By Thomas W. Judson

ISBN-10: 0534936849

ISBN-13: 9780534936846

This article covers the normal process of teams, jewelry, fields with the mixing of computing and functions present in components reminiscent of coding conception and cryptography. utilized examples are used to help within the motivation of studying to turn out theorems and propositions. the character of routines during this textual content variety over a number of different types together with computational, conceptual and theoretical. those workouts and difficulties permit the exploration of recent effects and conception. The versatile association can be utilized in lots of other ways to stress concept or purposes. It comprises positive factors and in textual content studying aids, functions inside each bankruptcy, volume and caliber of examples and workouts, supplementary subject matters, stability of idea and arithmetic, historic notes, and desktop technological know-how tasks.

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3. If h ∈ H, then h−1 ∈ H. Proof. First suppose that H is a subgroup of G. We must show that the three conditions hold. Since H is a group, it must have an identity eH . We must show that eH = e, where e is the identity of G. We know that EXERCISES 49 eH eH = eH and that eeH = eH e = eH ; hence, eeH = eH eH . By right-hand cancellation, e = eH . The second condition holds since a subgroup H is a group. To prove the third condition, let h ∈ H. Since H is a group, there is an element h ∈ H such that hh = h h = e.

11] respectively. We can do arithmetic on Zn . For two integers a and b, define addition modulo n to be (a+b) (mod n); that is, the remainder when a + b is divided by n. Similarly, multiplication modulo n is defined as (ab) (mod n), the remainder when ab is divided by n. Example 1. The following examples illustrate integer arithmetic modulo n: 7 + 4 ≡ 1 (mod 5) 3 + 5 ≡ 0 (mod 8) 3 + 4 ≡ 7 (mod 12) 7 · 3 ≡ 1 (mod 5) 3 · 5 ≡ 7 (mod 8) 3 · 4 ≡ 0 (mod 12). In particular, notice that it is possible that the product of two nonzero numbers modulo n can be equivalent to 0 modulo n.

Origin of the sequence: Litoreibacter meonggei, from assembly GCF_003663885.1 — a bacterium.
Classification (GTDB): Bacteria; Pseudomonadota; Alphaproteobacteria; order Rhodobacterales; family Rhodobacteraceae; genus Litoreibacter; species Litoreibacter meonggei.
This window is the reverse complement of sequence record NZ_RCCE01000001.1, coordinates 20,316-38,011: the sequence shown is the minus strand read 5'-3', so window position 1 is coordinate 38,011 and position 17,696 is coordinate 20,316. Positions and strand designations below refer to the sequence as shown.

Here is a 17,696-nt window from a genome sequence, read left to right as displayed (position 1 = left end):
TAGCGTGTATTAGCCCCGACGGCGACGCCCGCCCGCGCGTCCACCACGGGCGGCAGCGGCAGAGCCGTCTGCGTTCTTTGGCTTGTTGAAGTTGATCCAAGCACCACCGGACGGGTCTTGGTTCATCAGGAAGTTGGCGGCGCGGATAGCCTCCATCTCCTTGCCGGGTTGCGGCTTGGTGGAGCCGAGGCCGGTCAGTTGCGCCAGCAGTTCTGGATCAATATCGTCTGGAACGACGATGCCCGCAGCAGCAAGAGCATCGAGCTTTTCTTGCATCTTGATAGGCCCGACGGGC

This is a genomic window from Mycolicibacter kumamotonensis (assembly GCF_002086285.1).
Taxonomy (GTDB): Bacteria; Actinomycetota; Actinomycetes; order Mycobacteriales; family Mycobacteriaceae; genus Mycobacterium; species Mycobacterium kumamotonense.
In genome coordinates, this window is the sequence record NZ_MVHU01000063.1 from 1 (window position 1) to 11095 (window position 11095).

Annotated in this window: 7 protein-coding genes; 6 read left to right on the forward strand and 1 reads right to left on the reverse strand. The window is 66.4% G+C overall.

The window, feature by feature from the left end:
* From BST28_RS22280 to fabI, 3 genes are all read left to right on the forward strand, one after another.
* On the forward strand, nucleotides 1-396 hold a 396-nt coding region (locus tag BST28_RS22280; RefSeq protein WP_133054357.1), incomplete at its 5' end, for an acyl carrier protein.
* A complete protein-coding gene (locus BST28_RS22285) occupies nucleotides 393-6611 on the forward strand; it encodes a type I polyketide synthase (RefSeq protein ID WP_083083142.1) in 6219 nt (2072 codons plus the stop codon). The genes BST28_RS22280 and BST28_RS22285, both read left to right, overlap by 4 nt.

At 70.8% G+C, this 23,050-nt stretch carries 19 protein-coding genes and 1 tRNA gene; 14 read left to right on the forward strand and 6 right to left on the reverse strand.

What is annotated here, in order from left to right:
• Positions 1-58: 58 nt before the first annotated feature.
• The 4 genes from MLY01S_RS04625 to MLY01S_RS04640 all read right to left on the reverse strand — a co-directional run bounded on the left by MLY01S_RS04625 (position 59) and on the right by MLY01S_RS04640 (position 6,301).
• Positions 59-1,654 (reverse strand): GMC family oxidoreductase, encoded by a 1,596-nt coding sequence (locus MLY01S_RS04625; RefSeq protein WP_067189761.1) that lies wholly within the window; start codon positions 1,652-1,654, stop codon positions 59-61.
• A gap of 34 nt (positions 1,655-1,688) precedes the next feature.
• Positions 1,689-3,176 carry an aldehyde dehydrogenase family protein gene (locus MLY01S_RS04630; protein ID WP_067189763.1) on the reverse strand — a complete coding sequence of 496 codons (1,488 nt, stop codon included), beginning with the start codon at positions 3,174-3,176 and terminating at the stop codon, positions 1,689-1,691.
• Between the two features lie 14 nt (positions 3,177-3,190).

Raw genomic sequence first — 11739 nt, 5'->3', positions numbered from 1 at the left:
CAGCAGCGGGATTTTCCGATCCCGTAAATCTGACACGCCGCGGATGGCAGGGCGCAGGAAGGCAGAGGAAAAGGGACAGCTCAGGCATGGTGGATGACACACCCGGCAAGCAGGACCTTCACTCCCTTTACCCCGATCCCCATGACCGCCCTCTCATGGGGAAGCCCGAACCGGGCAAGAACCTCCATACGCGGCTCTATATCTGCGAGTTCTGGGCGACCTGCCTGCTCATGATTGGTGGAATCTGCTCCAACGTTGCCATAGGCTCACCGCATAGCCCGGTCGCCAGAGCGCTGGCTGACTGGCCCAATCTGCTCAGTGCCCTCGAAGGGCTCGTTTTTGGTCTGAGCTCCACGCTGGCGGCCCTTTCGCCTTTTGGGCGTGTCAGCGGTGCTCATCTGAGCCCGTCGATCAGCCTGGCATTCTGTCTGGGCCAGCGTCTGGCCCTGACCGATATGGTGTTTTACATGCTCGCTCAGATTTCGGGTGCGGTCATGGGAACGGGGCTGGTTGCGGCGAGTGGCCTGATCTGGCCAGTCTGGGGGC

Let G be a group and suppose that (ab)2 = a2 b2 for all a and b in G. Prove that G is an abelian group. 52 CHAPTER 2 GROUPS 32. Find all the subgroups of Z3 × Z3 . Use this information to show that Z3 × Z3 is not the same group as Z9 . 33. Find all the subgroups of the symmetry group of an equilateral triangle. 34. Compute the subgroups of the symmetry group of a square. 35. Let H = {2k : k ∈ Z}. Show that H is a subgroup of Q∗ . 36. Let n = 0, 1, 2, . . and nZ = {nk : k ∈ Z}. Prove that nZ is a subgroup of Z.

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Abstract Algebra: Theory and Applications by Thomas W. Judson

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